The No. 4 Cal women’s water polo team is in dangerous waters.
The Bears are seeded fifth in this weekend’s MPSF tournament, but only the winner earns the conference’s automatic bid. This year’s NCAA tournament field will only have two at-large bids, meaning Cal will have to win the conference tournament — held from Friday through Sunday — to be assured of an NCAA berth.
The odds do not favor the Bears’ season extending past this weekend.
When the ball hits the water at 4 p.m. on Friday at Avery Aquatics Center in Stanford, Calif., Cal (17-7, 4-3 in the MPSF) will swim out against fourth-seeded Arizona State with its season hanging in the balance.
“(The MPSF Tournament) is always nerve-racking,” said junior Dana Ochsner. “Yeah, you play these teams during the regular season, but this is the big tournament.”
The Bears have twice faced the Sun Devils (23-5, 4-3), a team that holds a higher seed in the MPSF tournament despite a No. 5 national ranking. In the first meeting between the two schools on Feb. 25, the Bears won 8-5. However, the Bears lost to the Sun Devils 10-7 two weeks later in Tempe, Ariz.
Whether or not playing at a neutral location will make a difference, the Bears’ focus remains on stopping the top scorer in the MPSF, senior Alicia Brightwell.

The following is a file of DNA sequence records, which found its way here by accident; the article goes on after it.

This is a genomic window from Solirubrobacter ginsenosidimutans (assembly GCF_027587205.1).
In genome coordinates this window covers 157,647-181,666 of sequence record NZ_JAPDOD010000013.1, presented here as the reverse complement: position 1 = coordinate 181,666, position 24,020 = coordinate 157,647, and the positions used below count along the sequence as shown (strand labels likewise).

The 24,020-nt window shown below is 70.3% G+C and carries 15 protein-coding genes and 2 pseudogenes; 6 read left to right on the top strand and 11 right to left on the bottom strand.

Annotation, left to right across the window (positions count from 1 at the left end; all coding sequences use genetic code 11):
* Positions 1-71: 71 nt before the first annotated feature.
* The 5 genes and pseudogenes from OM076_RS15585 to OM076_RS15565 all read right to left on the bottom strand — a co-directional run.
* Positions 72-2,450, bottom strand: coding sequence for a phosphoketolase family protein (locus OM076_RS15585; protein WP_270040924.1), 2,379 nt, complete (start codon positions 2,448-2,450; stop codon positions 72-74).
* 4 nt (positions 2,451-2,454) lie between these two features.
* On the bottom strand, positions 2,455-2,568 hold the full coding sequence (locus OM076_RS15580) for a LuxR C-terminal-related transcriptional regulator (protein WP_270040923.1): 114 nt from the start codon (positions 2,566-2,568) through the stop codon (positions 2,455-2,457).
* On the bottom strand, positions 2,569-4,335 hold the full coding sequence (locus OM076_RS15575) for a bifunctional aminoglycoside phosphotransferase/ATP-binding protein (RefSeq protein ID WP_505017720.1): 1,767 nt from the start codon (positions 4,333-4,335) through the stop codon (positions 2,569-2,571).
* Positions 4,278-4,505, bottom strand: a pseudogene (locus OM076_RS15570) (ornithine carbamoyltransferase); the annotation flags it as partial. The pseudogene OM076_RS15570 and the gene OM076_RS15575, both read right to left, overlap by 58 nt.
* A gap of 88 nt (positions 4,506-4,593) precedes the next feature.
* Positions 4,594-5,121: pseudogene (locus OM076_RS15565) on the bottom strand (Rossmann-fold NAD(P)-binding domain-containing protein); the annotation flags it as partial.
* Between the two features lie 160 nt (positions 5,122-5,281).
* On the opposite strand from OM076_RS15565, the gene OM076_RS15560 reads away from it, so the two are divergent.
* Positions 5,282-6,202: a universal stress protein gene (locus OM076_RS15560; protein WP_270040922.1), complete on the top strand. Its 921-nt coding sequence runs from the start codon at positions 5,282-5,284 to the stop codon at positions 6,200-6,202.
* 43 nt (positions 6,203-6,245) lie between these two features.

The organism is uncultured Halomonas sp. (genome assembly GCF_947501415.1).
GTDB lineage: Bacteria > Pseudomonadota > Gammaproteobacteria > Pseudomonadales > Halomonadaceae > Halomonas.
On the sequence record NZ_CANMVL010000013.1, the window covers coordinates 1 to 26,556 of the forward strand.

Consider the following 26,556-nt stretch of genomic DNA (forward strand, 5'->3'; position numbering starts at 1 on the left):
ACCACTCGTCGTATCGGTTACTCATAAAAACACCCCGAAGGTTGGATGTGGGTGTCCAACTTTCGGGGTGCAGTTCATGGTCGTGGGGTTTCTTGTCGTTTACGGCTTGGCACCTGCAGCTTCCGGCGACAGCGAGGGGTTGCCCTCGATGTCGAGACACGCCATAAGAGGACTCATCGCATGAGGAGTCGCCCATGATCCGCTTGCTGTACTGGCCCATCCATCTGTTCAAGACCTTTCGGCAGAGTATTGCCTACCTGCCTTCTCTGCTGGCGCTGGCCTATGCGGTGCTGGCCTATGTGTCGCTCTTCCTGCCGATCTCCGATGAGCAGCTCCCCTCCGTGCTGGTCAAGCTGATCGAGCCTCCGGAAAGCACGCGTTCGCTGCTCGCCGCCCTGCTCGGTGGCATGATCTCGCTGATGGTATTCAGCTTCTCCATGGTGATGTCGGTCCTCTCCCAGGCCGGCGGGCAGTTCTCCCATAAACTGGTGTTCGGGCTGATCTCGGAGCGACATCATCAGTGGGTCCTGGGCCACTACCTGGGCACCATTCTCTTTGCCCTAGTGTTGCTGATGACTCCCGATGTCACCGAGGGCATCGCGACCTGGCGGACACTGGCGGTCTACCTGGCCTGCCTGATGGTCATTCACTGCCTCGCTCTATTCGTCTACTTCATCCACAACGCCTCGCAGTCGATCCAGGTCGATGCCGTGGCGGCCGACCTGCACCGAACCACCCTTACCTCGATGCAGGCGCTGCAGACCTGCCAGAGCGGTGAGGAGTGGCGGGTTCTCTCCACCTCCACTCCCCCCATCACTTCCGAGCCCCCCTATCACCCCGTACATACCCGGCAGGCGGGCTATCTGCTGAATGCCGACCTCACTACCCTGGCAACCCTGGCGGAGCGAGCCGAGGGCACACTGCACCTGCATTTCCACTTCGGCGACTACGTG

“We have let her score in the past but we are making it an emphasis to knock her down,” said sophomore Ashley Young.
The 22-year old Aussie has proven herself against the Bears, netting three goals in each game. Although Cal does not think it is necessary to send multiple double-teams her way, the players will be well aware of her presence in the water. Shutting down Brightwell may be the key to slowing down a Sun Devil attack that ranks second in the MPSF in goals per game, with 12.32.
In both ASU games, the Bears’ slow starts stood out. In the loss, the Bears trailed 4-1 after one quarter and couldn’t dig themselves out of the hole. Even in the win the squad faced a 4-3 deficit after the first eight minutes.
Although Cal has offensive weapons such as Young and junior Breda Vosters, the team usually doesn’t come alive until the second quarter.
“We need to come out with full-throttle adrenaline and just play to battle,” Young said.
In such a high-pressure game with the season on the line, falling behind could be devastating for Cal. With only three seniors, the Bears are a young team that may panic if they fall behind.
“No matter the situation, we can’t break down,” Ochsner said. “If we go down by a goal or two, we can’t let that defeat us.”
If Cal beats the Sun Devils, it will face the winner of top-seeded Stanford and eight-seeded Hawaii on Saturday. Although the Bears must overcome tough obstacles to win the tournament, Cal believes it still has one thing over its opponents.
“We have the most desire,” Ochsner said. “We know we have to win, and we go in wanting it more than anybody else.”